I realize now that I was so focused on getting clients to say yes that I had no space to understand how I wanted to be operating my business. I rarely asked my brides why they reached out to me in the first place or what they valued most about our time together. Without these answers, I was never able to build a strong, sustainable brand that leveraged my skills and spoke to other couples looking for exactly the value I provided.
After four years of hustling, I finally turned my focus to understanding why some brands stand out and how to make selling feel like problem solving rather than coercing prospective clients to hand over money.
At the same time I also worked as a consultant perfecting the science and art of conducting interviews, facilitating focus groups, developing user surveys, and generating insights to move companies forward. And I came out the other side with a major breakthrough – strong branding is actually not about us as much as we think it is. It’s all about our audience.
WHO I SERVE
Today I partner with incredible small business owners who are ready to ditch the hustle and attract more of the right clients. Together, we dig deep into what they want to be known for, define their ideal client, and uncover the questions, problems, and desires their business solves for this specific audience. I help them dig through this information to create strong brand messages that are natural to deliver and set them apart from other businesses. My clients think of me as:
One part coach
I want to know what fires you up, how you got here, and what your dreams are. Then I’m committed to helping you see what makes you distinct, helping to define your niche.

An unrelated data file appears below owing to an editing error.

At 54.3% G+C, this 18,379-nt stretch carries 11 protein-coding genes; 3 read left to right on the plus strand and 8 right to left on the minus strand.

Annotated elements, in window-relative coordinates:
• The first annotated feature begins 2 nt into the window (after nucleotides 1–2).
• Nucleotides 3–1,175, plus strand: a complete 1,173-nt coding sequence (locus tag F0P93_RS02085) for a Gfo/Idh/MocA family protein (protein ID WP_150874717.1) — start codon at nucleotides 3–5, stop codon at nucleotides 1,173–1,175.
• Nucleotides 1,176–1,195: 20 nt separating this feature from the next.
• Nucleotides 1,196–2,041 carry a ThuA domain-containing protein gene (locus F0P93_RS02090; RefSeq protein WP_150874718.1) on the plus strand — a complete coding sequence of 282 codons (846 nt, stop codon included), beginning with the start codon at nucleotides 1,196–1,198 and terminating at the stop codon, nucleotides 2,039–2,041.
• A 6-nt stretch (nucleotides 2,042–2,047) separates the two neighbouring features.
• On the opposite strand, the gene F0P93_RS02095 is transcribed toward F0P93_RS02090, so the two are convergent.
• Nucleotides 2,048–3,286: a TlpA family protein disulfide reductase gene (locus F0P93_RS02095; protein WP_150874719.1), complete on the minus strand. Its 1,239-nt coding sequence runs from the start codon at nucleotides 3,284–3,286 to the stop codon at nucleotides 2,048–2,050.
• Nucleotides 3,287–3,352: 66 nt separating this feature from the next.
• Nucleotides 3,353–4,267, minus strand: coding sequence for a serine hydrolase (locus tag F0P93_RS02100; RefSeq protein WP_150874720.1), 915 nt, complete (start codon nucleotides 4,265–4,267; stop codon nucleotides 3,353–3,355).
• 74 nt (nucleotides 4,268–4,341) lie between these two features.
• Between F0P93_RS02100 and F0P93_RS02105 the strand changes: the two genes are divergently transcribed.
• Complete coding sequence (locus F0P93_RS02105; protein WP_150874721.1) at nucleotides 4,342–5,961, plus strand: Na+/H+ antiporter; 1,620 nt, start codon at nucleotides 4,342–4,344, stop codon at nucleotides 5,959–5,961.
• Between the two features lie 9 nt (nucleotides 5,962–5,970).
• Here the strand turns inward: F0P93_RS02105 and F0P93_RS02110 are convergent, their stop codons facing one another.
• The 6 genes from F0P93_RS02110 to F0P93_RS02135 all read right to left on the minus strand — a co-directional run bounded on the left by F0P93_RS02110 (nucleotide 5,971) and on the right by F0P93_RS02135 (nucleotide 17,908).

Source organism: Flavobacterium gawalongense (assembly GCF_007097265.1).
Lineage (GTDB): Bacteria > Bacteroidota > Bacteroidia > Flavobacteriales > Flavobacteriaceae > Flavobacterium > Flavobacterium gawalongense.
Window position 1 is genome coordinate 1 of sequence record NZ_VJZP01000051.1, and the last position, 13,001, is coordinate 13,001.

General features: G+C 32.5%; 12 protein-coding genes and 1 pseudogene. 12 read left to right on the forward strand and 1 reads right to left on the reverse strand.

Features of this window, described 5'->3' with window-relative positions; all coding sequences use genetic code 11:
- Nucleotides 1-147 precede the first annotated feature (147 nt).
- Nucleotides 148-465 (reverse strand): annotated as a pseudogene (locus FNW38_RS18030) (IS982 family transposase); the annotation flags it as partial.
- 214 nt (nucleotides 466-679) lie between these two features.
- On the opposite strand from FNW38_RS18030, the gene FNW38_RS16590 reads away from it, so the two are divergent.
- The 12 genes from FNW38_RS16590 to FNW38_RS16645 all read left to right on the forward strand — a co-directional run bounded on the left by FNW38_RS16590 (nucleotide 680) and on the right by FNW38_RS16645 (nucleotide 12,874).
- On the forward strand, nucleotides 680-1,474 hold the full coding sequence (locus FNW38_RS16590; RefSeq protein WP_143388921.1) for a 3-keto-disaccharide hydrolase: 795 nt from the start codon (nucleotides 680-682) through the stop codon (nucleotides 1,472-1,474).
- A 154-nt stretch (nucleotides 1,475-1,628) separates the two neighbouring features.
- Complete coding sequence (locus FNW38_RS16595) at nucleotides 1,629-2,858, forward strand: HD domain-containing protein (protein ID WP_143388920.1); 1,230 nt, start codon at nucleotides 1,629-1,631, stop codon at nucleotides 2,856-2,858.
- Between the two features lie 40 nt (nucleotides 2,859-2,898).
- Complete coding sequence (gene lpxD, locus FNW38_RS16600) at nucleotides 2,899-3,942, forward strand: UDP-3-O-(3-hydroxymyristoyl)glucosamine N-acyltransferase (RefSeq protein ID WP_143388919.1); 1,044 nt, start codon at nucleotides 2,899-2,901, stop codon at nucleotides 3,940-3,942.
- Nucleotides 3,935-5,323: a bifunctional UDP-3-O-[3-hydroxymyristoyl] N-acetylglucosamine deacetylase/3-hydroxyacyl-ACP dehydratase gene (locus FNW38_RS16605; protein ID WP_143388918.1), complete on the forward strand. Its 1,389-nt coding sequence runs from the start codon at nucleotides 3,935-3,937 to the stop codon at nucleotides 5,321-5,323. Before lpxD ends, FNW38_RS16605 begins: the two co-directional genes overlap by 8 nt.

One part strategist
Your business shouldn’t be built on a guessing game. My process is built on a proven approach to market research that helps you make the connection between what your client needs and what you provide through your offers.
One part copywriter
Ideas mean nothing without action. Using your perspective and your clients’ words, I help to demonstrate your worth through strong messages that will flow naturally from your online presence to in-person conversations.
I want to help you attract your dream clients through branding that communicates the unique value that only you can provide. To learn more about how we can work together, check out my services or shoot an email over to email@example.com.
the super official bio
Kim Wensel has spent the last ten years dedicated to marketing the value of ideas and programs. She is known for her ability to help nonprofits, entrepreneurs, and career changers who are searching for better ways to communicate their niche through their website, their elevator pitch, and their requests for support.
Outside “the office” Kim can be found knee-deep in markers and diapers. She and her husband, Brent, reside in her home state of Virginia with their infant, preschooler, and dog. Her perfect day includes a strong cup of coffee (black), the latest edition of Sunset magazine, a stack of personal development books, the latest episode of How I Built This streaming, and mountains in the backdrop.
Kim is a self-taught entrepreneur, has a Master in Social Work and Master of Public Health from the University of Michigan and a Bachelor of Arts in Communication from Virginia Tech.